Code Veronica
Naturally, the phones are out of order.

   And making flesh crawl is certainly Code Veronica's forté. Throughout the game you'll encounter various scripted events that are nothing short of horrific, and when reaching for the door handle of a room preceding some form of attack or other unpleasant occurance, it's opened very slowly with an the accompanying sound of a heartbeat. It's little things like this which either haven't been done previously, or simply not to this level, that give Code Veronica enough of its own unique feel to entice long-time fans of the series.

   Unfortunately, the game is not without its flaws. Whether to upkeep a pervading sense of danger or for some other reason, Code Veronica is the first Resident Evil title wherein zombies will continually respawn in certain rooms everytime you return. This seems a devolvement, and in a game like Code Veronica, where ammunition management is crucial, it's a pesky phenomenon; one has to wonder why it was even included. Also, despite this being the third sequel, a few quirks that have been present from the series' outset remain. The largest offender, despite the true 3D engine, is the camera system. On the whole it's functional and gets the job done, but there are many instances wherein distancing yourself from your opponenets means that a sharp change in camera focus will render them unseen, leaving you to shoot blindly in a general area, hoping for the best. This has always been the case, and it would have been nice if a solution to that annoyance had been included in the list of refinements.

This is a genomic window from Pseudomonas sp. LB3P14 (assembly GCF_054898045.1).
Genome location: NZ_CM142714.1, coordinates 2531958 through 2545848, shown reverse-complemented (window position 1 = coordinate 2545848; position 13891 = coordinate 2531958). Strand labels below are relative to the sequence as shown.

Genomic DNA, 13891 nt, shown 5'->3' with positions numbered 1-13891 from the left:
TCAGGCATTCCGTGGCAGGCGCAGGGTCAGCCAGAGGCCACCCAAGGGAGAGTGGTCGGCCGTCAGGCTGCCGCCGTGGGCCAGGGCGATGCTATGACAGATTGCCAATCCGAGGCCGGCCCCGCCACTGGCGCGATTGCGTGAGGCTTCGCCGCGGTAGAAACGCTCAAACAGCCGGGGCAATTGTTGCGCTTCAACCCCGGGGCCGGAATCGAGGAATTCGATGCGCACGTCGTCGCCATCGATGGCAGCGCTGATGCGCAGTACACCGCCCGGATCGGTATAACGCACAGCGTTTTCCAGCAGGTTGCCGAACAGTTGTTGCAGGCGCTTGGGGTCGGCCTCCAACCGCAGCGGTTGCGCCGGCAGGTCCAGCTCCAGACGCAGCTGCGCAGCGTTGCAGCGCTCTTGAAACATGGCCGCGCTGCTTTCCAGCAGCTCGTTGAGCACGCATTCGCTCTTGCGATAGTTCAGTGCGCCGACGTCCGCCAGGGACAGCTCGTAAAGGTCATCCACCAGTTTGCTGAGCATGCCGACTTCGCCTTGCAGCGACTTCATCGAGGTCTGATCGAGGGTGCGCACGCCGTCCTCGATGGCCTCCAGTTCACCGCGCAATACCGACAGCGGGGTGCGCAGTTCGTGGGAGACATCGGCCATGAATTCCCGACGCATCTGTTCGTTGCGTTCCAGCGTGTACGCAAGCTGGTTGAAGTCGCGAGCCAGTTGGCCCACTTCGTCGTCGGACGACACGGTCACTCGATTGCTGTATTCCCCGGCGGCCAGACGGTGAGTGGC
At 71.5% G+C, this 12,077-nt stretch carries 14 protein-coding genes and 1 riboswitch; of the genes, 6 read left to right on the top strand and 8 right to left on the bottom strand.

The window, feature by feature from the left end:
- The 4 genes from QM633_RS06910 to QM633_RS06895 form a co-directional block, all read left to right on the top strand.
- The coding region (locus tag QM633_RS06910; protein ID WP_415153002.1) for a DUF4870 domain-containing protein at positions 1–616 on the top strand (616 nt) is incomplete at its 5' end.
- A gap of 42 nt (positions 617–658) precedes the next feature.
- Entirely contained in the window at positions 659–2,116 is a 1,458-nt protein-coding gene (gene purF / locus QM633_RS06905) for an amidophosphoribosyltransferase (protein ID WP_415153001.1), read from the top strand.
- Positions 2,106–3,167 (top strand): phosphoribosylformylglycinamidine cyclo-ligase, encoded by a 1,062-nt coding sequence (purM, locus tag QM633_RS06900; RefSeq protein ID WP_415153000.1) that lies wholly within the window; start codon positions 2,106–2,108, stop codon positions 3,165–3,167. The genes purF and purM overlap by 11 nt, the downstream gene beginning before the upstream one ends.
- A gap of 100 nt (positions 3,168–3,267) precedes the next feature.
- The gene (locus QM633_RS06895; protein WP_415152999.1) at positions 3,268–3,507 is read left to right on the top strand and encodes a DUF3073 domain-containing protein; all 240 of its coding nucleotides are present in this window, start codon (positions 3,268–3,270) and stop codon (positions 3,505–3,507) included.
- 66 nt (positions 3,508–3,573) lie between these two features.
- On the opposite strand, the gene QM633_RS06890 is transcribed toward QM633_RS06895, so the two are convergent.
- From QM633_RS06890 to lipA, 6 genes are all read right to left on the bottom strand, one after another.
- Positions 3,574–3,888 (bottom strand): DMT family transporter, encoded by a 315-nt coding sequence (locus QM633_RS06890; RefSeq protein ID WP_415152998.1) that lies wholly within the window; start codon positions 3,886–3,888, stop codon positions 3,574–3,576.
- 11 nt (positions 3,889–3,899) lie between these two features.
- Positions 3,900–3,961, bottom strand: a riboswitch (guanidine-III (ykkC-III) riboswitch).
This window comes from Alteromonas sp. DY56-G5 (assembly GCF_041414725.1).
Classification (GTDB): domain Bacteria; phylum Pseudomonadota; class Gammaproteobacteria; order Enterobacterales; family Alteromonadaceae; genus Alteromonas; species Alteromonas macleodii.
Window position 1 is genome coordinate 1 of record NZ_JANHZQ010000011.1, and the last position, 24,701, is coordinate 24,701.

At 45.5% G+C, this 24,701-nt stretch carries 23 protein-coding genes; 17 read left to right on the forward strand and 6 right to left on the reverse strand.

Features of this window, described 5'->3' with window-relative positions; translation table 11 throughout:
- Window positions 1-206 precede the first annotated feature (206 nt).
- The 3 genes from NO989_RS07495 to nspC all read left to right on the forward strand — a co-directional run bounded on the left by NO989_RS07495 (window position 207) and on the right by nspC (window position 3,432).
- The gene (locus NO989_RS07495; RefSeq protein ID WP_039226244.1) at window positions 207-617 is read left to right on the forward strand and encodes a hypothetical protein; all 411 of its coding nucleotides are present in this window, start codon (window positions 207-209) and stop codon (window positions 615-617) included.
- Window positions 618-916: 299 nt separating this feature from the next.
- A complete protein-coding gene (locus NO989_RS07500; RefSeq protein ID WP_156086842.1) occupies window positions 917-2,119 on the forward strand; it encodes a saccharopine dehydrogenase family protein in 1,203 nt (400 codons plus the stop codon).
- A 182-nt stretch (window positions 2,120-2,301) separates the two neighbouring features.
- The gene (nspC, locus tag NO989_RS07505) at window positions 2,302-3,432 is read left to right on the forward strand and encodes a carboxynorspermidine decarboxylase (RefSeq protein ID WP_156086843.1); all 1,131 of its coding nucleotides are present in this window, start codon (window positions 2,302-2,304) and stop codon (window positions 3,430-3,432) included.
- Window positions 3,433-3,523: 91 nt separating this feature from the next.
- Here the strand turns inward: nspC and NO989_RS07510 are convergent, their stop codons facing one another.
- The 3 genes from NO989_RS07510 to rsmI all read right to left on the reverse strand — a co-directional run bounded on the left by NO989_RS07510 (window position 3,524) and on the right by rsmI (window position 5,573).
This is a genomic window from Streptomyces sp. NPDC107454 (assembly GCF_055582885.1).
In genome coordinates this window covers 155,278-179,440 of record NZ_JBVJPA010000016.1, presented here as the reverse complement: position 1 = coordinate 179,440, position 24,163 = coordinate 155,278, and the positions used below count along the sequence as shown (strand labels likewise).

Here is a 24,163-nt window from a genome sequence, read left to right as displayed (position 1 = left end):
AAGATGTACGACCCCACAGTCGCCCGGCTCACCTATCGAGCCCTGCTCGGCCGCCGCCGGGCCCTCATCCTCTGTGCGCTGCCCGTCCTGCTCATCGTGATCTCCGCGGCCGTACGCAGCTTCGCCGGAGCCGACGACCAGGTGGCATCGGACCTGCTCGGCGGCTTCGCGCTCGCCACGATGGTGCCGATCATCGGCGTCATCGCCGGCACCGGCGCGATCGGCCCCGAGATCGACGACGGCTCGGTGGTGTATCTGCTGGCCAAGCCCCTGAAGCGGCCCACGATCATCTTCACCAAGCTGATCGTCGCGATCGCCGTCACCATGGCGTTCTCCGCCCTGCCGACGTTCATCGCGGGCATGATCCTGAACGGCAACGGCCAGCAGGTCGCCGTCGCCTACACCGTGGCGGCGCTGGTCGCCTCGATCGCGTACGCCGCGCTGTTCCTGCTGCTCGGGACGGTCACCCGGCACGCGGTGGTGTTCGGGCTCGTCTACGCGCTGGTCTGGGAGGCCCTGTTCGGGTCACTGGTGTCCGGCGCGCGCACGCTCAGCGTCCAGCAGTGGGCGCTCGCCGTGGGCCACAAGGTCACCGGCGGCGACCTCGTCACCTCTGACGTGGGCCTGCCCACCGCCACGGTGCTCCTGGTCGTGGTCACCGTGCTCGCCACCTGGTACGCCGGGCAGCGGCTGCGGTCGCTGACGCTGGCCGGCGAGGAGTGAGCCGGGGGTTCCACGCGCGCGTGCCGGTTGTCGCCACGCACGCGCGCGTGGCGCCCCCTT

Code Veronica
What Resident Evil would be complete without some form of zombie-infested mansion?

   However, such qualms are only a smaller problem next to that which plagues the title most; it wouldn't be much of a stretch to call it "more of the same." As a whole, the core gameplay model is little changed. The unusual control scheme, love it or hate it, is back, more fluid and manageable than ever. Also returning is the focus on avoiding flesh-eating undead while unravelling one puzzle after the other. And while there are some puzzles which are slightly more creative (and logical) than those previously seen, in general you'll still be collecting keys of various shapes and sizes and deciphering obscure hints to be used as passwords in order to gain entry to the next area. Fans who've enjoyed the previous titles in the series will find a lot to like in Code Veronica, but if you've never been a big follower, there's nothing here to persuade you otherwise.

   Code Veronica is essentially a proven formula refined to near-perfection. On a next-generation console like the Dreamcast it would be nice to see the series make further advancements. However, if you don't mind a more polished version of the same game you've played before, Code Veronica sports plenty of clever twists of its own, and will keep you on entertained for quite some time. Many other titles have attempted to follow in Resident Evil's footsteps since the series' inception, but the original is still the best; just don't expect to be blown away by the innovation.

Review by Drew Cosner, GIA.
Resident Evil: Code Veronica
Developer Sega/Capcom
Publisher Capcom
Genre Adventure
Medium CD (?)
Platform Dreamcast
Release Date